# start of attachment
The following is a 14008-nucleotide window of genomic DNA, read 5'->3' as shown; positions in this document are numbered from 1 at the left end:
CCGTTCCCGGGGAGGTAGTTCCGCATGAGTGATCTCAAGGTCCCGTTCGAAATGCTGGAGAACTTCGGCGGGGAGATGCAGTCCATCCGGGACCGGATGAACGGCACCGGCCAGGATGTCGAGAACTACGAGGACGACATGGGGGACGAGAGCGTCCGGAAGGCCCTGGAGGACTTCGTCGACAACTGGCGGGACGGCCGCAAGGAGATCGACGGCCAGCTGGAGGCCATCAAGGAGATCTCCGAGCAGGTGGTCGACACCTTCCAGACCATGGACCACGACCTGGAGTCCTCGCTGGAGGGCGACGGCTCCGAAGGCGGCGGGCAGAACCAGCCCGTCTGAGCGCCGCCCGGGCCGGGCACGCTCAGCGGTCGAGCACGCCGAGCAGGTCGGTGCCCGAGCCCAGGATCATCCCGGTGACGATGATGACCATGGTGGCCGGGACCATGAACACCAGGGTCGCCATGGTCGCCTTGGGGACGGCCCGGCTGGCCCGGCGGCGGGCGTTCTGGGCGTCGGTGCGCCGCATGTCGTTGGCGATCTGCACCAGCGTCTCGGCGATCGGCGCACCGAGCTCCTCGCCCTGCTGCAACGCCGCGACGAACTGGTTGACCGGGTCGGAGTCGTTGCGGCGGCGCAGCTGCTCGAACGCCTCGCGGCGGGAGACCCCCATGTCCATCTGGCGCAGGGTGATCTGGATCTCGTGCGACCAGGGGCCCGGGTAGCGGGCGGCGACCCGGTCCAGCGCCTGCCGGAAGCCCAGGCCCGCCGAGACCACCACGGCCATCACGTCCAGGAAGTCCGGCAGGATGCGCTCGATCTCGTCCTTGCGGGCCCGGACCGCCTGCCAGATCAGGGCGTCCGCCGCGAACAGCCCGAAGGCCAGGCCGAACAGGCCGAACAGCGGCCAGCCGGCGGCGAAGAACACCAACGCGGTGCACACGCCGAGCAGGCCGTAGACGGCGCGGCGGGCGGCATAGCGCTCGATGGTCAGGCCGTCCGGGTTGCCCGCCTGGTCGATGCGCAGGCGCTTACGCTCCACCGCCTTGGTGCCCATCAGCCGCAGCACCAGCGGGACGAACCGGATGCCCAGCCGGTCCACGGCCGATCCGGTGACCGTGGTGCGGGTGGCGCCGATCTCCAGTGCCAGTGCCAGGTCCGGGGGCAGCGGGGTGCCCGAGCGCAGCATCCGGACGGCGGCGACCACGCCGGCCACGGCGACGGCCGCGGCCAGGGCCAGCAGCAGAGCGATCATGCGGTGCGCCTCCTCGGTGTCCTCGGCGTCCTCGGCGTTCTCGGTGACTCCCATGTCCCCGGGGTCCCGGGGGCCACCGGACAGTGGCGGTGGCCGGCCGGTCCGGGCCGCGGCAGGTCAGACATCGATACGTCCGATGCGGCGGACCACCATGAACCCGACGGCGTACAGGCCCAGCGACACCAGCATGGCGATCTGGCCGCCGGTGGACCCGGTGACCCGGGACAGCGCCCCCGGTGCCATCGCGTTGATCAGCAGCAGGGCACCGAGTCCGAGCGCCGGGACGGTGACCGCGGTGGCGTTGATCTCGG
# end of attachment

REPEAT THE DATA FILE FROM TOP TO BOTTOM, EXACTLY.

The following is a 14008-nucleotide window of genomic DNA, read 5'->3' as shown; positions in this document are numbered from 1 at the left end:
CCGTTCCCGGGGAGGTAGTTCCGCATGAGTGATCTCAAGGTCCCGTTCGAAATGCTGGAGAACTTCGGCGGGGAGATGCAGTCCATCCGGGACCGGATGAACGGCACCGGCCAGGATGTCGAGAACTACGAGGACGACATGGGGGACGAGAGCGTCCGGAAGGCCCTGGAGGACTTCGTCGACAACTGGCGGGACGGCCGCAAGGAGATCGACGGCCAGCTGGAGGCCATCAAGGAGATCTCCGAGCAGGTGGTCGACACCTTCCAGACCATGGACCACGACCTGGAGTCCTCGCTGGAGGGCGACGGCTCCGAAGGCGGCGGGCAGAACCAGCCCGTCTGAGCGCCGCCCGGGCCGGGCACGCTCAGCGGTCGAGCACGCCGAGCAGGTCGGTGCCCGAGCCCAGGATCATCCCGGTGACGATGATGACCATGGTGGCCGGGACCATGAACACCAGGGTCGCCATGGTCGCCTTGGGGACGGCCCGGCTGGCCCGGCGGCGGGCGTTCTGGGCGTCGGTGCGCCGCATGTCGTTGGCGATCTGCACCAGCGTCTCGGCGATCGGCGCACCGAGCTCCTCGCCCTGCTGCAACGCCGCGACGAACTGGTTGACCGGGTCGGAGTCGTTGCGGCGGCGCAGCTGCTCGAACGCCTCGCGGCGGGAGACCCCCATGTCCATCTGGCGCAGGGTGATCTGGATCTCGTGCGACCAGGGGCCCGGGTAGCGGGCGGCGACCCGGTCCAGCGCCTGCCGGAAGCCCAGGCCCGCCGAGACCACCACGGCCATCACGTCCAGGAAGTCCGGCAGGATGCGCTCGATCTCGTCCTTGCGGGCCCGGACCGCCTGCCAGATCAGGGCGTCCGCCGCGAACAGCCCGAAGGCCAGGCCGAACAGGCCGAACAGCGGCCAGCCGGCGGCGAAGAACACCAACGCGGTGCACACGCCGAGCAGGCCGTAGACGGCGCGGCGGGCGGCATAGCGCTCGATGGTCAGGCCGTCCGGGTTGCCCGCCTGGTCGATGCGCAGGCGCTTACGCTCCACCGCCTTGGTGCCCATCAGCCGCAGCACCAGCGGGACGAACCGGATGCCCAGCCGGTCCACGGCCGATCCGGTGACCGTGGTGCGGGTGGCGCCGATCTCCAGTGCCAGTGCCAGGTCCGGGGGCAGCGGGGTGCCCGAGCGCAGCATCCGGACGGCGGCGACCACGCCGGCCACGGCGACGGCCGCGGCCAGGGCCAGCAGCAGAGCGATCATGCGGTGCGCCTCCTCGGTGTCCTCGGCGTCCTCGGCGTTCTCGGTGACTCCCATGTCCCCGGGGTCCCGGGGGCCACCGGACAGTGGCGGTGGCCGGCCGGTCCGGGCCGCGGCAGGTCAGACATCGATACGTCCGATGCGGCGGACCACCATGAACCCGACGGCGTACAGGCCCAGCGACACCAGCATGGCGATCTGGCCGCCGGTGGACCCGGTGACCCGGGACAGCGCCCCCGGTGCCATCGCGTTGATCAGCAGCAGGGCACCGAGTCCGAGCGCCGGGACGGTGACCGCGGTGGCGTTGATCTCGG